Thursday, October 30, 2014
FAIRFIELD-SUISUN, CALIFORNIA
99 CENTS

CSP Solano inmates make music for rehabilitation

CDCR band01

Louis Watson, left, and Khaliyfah Taylor make sure they’re in tune. (Eric Owens/California Department of Corrections and Rehabilitation)

By
From page A1 | July 25, 2014 |

VACAVILLE — Rising above the loud buzzing of the sally port locking and unlocking, the soulful strains of “Just My Imagination” float through the halls of the California State Prison Solano.

Upon entering, the bluesy rhythm of the Temptations song fills the room, and the small group of people assembled to listen can’t help but nod their heads in time and sing along. The pitch is perfect, the timing is just right and, for a moment, it’s easy to imagine the venue as a sold-out concert hall instead of the brightly painted visiting room of the prison.

Meet the musicians of Music Innovators, a self-help group formed by inmates who have two things in common: a love for playing music and a desire to rehabilitate themselves.

“Part of rehabilitation is learning how to function like you would on the outside,” said Tonya Parker-Mashburn, community resources manager for the prison.

Music Innovators is more than a bunch of musicians getting together for a jam session. Its 75 members are tightly organized, with practices scheduled throughout the week, equipment tuned and maintained and musicians held accountable for attending practice and helping the group function.

Level II Associate Warden Kim Young said Music Innovators is an example of the self-help programs she supports at the prison. Not only does the program give inmates the opportunity to express themselves and display their talents, it also provides an array of life skills that will be invaluable when they return to their communities.

“That’s what drives me: To give people the opportunity to change their lives,” Young said.

The program members have formed more than a dozen bands ranging in genres as diverse as the musicians themselves: Blues, rock, country, even heavy metal are played. Some of the inmates play different instruments in several bands.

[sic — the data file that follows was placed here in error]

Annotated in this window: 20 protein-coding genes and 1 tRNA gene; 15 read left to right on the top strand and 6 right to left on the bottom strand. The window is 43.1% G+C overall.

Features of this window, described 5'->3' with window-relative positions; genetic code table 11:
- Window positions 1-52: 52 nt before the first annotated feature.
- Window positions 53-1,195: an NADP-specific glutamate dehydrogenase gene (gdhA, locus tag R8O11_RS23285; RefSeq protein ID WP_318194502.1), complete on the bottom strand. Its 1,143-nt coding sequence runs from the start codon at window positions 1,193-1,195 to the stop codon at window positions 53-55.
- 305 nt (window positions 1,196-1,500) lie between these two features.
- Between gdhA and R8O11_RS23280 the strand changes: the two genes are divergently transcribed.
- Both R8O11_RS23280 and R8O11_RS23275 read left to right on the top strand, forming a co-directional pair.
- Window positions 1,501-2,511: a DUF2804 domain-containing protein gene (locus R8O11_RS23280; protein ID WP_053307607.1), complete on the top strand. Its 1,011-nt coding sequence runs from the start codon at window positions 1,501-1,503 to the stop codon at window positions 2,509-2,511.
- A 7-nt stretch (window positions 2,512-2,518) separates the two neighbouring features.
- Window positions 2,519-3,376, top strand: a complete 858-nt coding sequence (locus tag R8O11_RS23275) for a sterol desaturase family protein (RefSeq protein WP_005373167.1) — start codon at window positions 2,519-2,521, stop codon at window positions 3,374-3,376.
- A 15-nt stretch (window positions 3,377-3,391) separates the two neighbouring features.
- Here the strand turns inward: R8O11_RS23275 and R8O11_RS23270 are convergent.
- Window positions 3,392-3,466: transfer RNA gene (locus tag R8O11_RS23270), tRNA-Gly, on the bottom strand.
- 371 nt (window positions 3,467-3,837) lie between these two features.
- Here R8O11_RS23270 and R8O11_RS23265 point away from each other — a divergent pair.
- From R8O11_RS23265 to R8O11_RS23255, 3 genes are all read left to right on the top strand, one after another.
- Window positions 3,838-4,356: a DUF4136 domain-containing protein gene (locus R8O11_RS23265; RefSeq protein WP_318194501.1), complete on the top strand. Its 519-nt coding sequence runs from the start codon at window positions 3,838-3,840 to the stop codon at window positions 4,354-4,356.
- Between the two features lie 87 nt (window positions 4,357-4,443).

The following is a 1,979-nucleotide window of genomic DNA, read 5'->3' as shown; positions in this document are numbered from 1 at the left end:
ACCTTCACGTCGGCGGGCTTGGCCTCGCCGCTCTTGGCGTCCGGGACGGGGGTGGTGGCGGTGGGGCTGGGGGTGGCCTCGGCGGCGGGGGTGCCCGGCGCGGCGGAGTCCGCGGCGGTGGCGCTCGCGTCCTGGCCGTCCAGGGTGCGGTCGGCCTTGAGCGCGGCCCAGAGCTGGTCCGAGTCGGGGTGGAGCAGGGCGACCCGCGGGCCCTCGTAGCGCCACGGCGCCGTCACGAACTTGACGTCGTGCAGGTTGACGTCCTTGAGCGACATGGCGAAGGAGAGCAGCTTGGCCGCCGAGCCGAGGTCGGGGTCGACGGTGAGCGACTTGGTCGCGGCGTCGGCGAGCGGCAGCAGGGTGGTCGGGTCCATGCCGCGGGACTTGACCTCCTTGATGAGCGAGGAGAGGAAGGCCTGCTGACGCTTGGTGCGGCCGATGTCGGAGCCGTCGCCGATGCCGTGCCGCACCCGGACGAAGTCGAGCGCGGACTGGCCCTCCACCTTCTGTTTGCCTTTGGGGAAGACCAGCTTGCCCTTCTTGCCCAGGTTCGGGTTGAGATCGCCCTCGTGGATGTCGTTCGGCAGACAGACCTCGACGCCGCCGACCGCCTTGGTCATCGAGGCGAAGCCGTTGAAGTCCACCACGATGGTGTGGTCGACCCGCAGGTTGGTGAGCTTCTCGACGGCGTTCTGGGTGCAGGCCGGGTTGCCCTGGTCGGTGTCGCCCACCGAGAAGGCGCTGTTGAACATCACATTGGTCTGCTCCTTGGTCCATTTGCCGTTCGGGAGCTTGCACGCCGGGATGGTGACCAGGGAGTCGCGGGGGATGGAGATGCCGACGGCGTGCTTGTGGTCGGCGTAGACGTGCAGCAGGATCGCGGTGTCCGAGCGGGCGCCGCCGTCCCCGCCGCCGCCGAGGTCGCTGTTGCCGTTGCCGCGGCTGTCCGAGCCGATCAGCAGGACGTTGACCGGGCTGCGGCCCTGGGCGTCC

Khaliyfah Taylor, who grew up playing music, never thought he’d find himself in a metal band, but here he is, singing and playing drums, keyboard and guitar as needed. The several groups he belongs to include Di-Ma-Ryp, which is “pyramid” spelled backward, a nod to his Egyptian upbringing.

During a recent rehearsal, Taylor belted out the lyrics to his original song “Madiba,” a tribute to the late Nelson Mandela.

“It’s kind of like therapy for me,” said Louis Watson, bass player for the band Magic Carpet. “It keeps your mind free, directed, focused. The music program is one of the primary things that I need.”

Watson is no stranger to the stage; a bass player since age 5, he once performed with Little Richard and with soul/R&B stars Tony! Toni! Toné! He credits the music program with his rehabilitation in terms of his mind and his body. Choices made in the past resulted in gunshot wounds to his hand – he didn’t think he’d ever play again. The Music Innovators came calling in 1998, and he slowly began his recovery.

“I’ve reformed my life, and I want to give back, and continue to give back,” Watson said. He pointed out that rehearsing and performing together gives inmates the skills needed to work well with others under stressful situations.

Troy Johnson, another bass player and background vocalist for Soul Theory, also stopped playing for a time, but picked his instrument back up thanks to the program.

“It’s cathartic,” he said. “No matter what type of problems you’re going through, everything just falls away.”

The program’s therapeutic value, coupled with the lessons in patience, responsibility and accountability, resulted in a major life change for Frederick Varner, who was granted parole and returned home in June. During his parole hearing, he said, he spoke at length about how the program changed his life for the better.

“The Music Innovators have been very instrumental as a morale developer and maintainer,” he said. “It’s really fulfilling.”

The inmate coordinator for the program is Antonio Morris, who coordinates practices and performances for institution events such as Mother’s Day and Father’s Day visiting and the twice-monthly Friday Night Lights events that feature motivational speakers and the band. Those “gigs” teach the musicians the importance of following through on commitments.

“If you don’t take a personal interest in yourself,” he said, “you can’t expect anyone else to.”